orthopedics ôrthəpē´dĭks [key], medical specialty concerned with deformities, injuries, and diseases of the bones, joints, ligaments, tendons, and muscles. Most of the early advances in orthopedics were made by practicing physicians, many of them surgeons, to correct deformities such as clubfoot and to provide supports for broken or diseased bones. The first institute for correcting skeletal deformities was opened in Switzerland in the 18th cent. The development of bone grafting, the advent of surgical methods for treating fractures, and other advances led to the recognition of orthopedics as a distinct medical specialty by 1920. Clubfoot, the aftereffects of poliomyelitis, fractures, spinal deformities, and arthritic disorders are among the conditions that require the attention of an orthopedist. Treatment provided by an orthopedist may include manipulation, the fitting of braces or other appliances, exercising, and surgery.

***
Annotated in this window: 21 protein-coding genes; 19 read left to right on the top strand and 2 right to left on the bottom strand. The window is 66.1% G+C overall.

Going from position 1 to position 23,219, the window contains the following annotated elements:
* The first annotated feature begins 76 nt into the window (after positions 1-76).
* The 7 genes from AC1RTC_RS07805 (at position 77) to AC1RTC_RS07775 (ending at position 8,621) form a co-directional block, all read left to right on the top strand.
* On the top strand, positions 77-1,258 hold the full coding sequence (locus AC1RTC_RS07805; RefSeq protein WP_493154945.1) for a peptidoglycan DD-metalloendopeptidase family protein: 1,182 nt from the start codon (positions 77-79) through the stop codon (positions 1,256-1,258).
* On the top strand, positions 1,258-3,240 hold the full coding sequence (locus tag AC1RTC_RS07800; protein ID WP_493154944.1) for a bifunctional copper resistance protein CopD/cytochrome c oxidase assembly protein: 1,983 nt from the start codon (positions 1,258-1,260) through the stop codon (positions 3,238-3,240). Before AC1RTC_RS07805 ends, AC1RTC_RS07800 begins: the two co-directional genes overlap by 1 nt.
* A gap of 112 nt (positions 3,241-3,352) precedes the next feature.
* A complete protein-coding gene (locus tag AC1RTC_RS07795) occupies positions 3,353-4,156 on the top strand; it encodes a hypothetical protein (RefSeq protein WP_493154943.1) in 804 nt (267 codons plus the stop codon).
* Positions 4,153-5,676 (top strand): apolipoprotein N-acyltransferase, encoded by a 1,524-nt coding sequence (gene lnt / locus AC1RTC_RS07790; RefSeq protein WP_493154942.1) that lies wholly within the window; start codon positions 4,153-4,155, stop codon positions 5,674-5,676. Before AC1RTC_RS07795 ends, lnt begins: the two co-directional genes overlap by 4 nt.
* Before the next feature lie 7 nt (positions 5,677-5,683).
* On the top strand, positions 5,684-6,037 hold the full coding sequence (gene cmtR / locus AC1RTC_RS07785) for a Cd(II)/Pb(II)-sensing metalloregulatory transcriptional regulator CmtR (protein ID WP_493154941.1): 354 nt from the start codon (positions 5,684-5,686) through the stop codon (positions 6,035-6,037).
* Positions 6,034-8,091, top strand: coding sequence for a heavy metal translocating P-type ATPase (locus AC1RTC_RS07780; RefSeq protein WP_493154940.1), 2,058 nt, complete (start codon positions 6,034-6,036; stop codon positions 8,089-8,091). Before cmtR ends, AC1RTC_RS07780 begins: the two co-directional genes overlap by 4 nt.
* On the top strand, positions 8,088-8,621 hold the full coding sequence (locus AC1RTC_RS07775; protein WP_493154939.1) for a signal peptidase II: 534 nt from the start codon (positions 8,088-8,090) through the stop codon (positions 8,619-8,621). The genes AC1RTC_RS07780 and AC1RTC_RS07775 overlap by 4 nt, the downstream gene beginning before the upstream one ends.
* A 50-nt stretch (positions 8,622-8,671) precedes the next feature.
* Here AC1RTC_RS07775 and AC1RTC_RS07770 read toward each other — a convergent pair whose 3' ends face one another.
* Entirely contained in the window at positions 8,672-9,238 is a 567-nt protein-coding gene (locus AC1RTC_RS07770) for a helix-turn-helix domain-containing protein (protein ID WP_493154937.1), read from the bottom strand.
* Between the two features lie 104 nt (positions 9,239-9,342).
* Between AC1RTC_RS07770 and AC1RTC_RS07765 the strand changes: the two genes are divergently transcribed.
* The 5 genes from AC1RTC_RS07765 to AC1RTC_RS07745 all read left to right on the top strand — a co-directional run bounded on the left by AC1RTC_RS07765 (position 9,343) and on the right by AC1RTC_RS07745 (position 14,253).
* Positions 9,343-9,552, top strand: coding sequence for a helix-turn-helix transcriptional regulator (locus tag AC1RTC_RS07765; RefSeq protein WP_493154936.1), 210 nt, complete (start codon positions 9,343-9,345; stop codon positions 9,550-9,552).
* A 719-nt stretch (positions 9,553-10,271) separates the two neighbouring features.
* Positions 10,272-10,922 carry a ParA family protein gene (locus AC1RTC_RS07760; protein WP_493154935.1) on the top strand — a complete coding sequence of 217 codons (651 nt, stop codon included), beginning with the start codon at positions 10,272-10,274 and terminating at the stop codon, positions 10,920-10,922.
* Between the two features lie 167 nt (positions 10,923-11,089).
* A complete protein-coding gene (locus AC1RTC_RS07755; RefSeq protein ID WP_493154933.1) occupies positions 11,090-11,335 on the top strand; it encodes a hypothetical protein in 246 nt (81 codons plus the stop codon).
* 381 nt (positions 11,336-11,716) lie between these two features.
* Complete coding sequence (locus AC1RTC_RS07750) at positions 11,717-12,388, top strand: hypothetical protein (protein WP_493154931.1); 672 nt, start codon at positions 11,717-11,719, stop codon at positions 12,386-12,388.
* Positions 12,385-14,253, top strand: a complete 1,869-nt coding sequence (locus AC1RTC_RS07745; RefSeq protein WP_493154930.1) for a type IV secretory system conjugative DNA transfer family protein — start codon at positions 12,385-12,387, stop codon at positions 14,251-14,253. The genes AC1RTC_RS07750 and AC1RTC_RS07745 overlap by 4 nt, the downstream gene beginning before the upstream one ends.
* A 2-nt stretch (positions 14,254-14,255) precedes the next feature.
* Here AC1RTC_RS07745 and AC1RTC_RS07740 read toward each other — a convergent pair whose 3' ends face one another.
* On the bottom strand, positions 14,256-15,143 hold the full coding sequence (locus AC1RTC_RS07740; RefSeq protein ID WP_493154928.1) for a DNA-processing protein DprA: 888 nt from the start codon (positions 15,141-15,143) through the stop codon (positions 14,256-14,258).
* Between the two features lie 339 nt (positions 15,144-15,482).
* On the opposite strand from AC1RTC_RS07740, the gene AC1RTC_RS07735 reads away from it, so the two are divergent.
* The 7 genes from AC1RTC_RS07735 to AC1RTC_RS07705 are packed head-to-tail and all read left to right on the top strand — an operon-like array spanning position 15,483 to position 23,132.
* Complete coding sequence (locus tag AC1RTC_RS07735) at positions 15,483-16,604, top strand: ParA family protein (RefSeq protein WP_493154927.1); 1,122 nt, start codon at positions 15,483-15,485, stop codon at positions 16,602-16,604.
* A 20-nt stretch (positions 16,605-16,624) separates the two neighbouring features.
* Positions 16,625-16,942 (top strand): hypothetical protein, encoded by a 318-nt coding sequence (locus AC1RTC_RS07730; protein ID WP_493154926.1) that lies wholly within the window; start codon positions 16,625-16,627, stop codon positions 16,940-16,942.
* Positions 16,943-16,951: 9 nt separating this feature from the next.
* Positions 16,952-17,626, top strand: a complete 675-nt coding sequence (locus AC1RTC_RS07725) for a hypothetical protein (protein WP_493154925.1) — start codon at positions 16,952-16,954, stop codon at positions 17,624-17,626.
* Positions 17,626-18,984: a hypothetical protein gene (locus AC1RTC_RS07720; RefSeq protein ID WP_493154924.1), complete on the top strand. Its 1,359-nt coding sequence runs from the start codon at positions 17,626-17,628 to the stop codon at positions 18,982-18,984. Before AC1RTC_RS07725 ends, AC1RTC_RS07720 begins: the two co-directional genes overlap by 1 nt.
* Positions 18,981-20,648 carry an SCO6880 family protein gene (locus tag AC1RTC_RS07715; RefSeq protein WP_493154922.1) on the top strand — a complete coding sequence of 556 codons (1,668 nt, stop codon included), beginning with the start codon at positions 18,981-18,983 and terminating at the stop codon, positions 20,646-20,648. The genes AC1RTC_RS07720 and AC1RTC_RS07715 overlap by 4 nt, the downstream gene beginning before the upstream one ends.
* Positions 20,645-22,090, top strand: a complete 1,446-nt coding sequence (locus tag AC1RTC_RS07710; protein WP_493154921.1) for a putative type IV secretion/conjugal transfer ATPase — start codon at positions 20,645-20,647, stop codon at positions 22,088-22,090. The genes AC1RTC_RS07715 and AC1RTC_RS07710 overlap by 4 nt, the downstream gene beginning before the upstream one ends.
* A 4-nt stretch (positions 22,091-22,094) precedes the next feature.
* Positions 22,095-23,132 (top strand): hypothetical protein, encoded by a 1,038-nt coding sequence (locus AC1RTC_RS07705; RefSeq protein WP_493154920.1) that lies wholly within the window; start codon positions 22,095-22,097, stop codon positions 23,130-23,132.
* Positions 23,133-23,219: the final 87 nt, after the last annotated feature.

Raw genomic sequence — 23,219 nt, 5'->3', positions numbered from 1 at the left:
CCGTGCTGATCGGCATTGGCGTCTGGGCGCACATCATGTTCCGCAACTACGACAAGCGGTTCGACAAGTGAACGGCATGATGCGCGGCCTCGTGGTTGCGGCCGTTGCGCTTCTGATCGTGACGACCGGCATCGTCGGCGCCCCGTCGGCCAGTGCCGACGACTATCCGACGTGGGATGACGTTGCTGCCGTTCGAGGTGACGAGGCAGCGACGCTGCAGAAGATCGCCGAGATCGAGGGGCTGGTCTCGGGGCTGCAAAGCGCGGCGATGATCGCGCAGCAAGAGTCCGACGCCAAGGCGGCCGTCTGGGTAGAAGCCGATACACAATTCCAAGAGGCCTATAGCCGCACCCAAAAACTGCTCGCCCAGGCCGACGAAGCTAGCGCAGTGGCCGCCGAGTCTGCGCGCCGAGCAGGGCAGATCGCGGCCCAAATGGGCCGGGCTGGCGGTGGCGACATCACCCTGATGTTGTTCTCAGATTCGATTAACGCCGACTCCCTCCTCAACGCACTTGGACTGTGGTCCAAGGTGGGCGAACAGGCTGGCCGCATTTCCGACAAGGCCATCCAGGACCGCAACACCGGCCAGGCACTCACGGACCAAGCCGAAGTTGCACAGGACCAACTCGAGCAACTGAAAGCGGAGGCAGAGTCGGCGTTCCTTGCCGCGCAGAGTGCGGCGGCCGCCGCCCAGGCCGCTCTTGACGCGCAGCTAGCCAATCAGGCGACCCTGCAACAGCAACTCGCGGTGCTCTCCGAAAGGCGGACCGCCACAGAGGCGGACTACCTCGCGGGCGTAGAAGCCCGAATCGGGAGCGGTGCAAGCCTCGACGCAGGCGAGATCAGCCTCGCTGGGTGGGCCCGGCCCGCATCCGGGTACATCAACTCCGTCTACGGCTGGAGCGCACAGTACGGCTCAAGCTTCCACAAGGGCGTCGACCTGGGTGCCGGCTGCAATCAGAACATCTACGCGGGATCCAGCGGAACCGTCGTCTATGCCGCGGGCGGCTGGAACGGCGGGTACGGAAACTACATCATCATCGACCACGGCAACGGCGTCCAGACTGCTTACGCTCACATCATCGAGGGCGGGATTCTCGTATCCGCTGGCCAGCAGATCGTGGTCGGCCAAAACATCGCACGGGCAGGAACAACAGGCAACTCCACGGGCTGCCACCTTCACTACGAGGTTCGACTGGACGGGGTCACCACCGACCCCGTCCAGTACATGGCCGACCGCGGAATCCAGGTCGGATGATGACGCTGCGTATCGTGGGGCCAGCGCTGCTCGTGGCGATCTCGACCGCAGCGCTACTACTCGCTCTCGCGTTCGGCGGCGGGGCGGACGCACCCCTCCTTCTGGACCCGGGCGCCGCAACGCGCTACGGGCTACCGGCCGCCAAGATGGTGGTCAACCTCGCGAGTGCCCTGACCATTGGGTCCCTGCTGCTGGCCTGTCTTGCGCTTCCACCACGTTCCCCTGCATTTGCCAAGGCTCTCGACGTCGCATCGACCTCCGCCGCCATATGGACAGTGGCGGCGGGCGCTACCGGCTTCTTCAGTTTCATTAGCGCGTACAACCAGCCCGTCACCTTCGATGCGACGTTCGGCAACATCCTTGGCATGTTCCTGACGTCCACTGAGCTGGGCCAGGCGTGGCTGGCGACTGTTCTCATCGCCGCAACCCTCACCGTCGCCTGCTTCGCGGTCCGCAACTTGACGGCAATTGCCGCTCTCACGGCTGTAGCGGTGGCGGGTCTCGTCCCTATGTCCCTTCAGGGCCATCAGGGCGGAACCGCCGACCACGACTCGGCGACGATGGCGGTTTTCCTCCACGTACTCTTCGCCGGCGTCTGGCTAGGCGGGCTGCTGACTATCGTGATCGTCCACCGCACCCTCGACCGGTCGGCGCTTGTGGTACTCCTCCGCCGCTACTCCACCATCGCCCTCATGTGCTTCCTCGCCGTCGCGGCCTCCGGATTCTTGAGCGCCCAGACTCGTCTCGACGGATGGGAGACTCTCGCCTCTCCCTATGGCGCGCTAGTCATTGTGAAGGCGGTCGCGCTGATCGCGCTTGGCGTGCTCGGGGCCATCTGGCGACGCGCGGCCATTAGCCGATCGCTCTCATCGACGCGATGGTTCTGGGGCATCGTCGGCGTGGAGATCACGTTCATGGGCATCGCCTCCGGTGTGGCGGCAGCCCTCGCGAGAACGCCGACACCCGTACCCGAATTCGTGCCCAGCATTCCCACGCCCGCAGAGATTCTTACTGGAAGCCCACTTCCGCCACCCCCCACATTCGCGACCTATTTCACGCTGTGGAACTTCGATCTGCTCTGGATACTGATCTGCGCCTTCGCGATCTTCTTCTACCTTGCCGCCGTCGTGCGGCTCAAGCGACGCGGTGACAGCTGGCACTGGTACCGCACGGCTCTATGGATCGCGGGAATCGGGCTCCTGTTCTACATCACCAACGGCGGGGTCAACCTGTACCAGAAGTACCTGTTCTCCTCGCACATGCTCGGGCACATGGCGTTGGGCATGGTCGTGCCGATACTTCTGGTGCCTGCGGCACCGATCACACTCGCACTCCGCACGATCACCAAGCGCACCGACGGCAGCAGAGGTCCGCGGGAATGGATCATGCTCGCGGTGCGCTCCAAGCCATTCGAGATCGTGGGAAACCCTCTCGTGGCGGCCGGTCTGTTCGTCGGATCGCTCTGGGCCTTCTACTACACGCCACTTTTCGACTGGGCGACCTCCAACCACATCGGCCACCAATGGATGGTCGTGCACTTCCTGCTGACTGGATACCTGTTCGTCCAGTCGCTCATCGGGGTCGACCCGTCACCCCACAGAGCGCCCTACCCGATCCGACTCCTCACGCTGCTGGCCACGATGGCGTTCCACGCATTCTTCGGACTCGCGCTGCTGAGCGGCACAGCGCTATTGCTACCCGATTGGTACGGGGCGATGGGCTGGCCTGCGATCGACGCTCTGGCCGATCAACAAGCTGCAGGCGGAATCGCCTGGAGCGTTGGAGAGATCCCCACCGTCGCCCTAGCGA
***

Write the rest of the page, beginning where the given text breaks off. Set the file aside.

The Columbia Electronic Encyclopedia, 6th ed. Copyright © 2012, Columbia University Press. All rights reserved.
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